Attracting FDI: Sorting out contradictions in policy

By Ravi Ratnasabapathy

The article originally appeared on the Daily News on 15 May 2015

The BOI is reportedly developing a new investment policy for Sri Lanka with the help of a panel of experts.

This is a welcome move, but the investment policy needs take a broad view in order to remove some of the impediments to investment that stem from different sources. Two in particular, the policy on land ownership by foreigners and the visas for foreigners have become a source of confusion and a barrier to investment.

Foreign Direct Investment (FDI) is widely used by developing countries as a tool to solve their economic problems. FDI can create employment and result in the transfer of technology which contributes to long term growth.

In countries where unemployment or underemployment is a prevalent the creation of new jobs is a priority and a good enough reason to attract FDI.

Even more important is technology transfer, a broad term that encompasses not only equipment but technical know-how, organisational, managerial, marketing practices and other skills that the employees of a firm learn while working with a foreign partner. When employees move to other firms they take these skills with them, which results in the skills being diffused into the local labour market, improving its productivity.

The transfer of knowledge is not limited to direct employees; foreign affiliates can also diffuse technology and skills to domestic suppliers, customers and entities with which they have direct and indirect dealings.

To ensure that local inputs meet their stringent technical requirements, foreign affiliates often provide the local suppliers not just with specifications but sometimes also with assistance in raising their technological capabilities.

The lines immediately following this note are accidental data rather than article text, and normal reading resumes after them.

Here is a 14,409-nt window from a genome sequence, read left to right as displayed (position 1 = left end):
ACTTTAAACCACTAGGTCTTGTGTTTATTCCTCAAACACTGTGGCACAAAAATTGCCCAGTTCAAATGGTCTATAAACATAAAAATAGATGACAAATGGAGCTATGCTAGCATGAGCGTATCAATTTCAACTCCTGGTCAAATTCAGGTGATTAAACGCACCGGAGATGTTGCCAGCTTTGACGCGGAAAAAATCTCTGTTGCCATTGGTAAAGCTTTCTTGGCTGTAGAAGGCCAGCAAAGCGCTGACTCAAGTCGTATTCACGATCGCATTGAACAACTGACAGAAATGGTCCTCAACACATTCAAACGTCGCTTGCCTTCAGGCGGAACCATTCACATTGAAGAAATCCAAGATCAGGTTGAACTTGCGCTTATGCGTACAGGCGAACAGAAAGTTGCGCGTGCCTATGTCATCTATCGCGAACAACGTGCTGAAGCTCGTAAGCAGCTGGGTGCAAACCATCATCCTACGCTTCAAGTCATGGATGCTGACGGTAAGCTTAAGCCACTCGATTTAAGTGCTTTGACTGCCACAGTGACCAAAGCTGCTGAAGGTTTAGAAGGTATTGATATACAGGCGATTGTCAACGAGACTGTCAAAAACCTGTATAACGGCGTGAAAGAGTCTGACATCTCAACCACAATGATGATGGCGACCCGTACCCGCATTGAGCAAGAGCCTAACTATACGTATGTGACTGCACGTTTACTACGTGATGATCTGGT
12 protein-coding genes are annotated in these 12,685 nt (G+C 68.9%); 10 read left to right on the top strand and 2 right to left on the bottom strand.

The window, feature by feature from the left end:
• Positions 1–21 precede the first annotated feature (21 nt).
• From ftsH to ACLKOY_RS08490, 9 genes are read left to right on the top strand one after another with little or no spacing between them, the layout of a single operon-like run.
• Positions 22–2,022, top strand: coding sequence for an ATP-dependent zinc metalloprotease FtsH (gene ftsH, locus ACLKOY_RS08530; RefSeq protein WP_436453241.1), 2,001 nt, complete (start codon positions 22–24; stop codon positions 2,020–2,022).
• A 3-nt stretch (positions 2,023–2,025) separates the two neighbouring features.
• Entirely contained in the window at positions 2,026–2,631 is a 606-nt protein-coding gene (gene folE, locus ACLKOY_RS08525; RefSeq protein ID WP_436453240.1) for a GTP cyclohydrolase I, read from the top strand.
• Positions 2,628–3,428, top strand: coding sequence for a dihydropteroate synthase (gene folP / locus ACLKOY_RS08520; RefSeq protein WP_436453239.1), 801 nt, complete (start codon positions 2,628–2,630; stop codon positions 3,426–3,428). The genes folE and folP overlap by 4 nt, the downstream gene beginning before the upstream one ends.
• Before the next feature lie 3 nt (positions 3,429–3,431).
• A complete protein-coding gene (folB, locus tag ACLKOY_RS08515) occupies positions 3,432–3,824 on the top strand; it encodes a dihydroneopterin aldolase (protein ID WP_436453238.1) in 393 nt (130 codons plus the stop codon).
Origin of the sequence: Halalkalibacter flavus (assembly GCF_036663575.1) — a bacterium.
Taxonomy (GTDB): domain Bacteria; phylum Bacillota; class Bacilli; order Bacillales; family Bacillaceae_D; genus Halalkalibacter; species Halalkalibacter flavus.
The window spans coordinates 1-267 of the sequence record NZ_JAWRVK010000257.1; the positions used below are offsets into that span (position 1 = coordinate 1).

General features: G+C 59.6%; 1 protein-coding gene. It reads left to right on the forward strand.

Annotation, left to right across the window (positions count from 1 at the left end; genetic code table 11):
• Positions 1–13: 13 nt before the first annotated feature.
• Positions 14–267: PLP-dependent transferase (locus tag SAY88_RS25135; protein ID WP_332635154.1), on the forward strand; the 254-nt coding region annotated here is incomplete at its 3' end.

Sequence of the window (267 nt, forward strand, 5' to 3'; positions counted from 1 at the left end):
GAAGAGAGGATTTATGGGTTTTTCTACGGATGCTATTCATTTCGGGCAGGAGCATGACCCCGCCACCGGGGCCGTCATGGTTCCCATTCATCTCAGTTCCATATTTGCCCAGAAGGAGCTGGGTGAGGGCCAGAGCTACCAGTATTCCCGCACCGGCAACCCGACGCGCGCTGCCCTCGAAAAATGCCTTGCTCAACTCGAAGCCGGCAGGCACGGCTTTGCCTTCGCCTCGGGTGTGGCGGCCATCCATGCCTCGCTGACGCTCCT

Naturally, as countries have become more aware of the benefits of FDI an intense 'global race' for foreign investment has developed and Sri Lanka should ensure that it is not left behind.

In order for a country to be more attractive to investors (both local and foreign), there is a need to put in place measures to ensure an enabling environment by reducing so-called hassle costs, which is why the BOI was set up as a central point for all paperwork.

Access to land is necessary for investment but recent shifts in policy on land have caused concern.

The purchase of land by foreigners was prohibited in 1963, under the Finance Act. In 1992, the Exchange Control Act repealed the Finance Act allowing the purchase of land by non-residents on payment of a 100% tax.

The growth of tourism in Galle and the southern coast since the mid 1990's, particularly the development of a new concept of 'boutique hotels' may be traced to this event. Prior to this Sri Lanka focused mainly on mass tourism, the change in land ownership policy attracted a different type of investor, who brought with them a new concept of selling to niche markets. The 100% transfer tax on land was repealed in 2002. This, together with the tax amnesty of 2003 created a boom in property.

Up to that point the policy on land followed a clear trajectory towards greater liberalisation. Then followed a series of policy flip flops. First the 100% land tax was re-imposed in 2004. The tax was initially applied only to foreign nationals but was later extended to local companies owned by foreigners.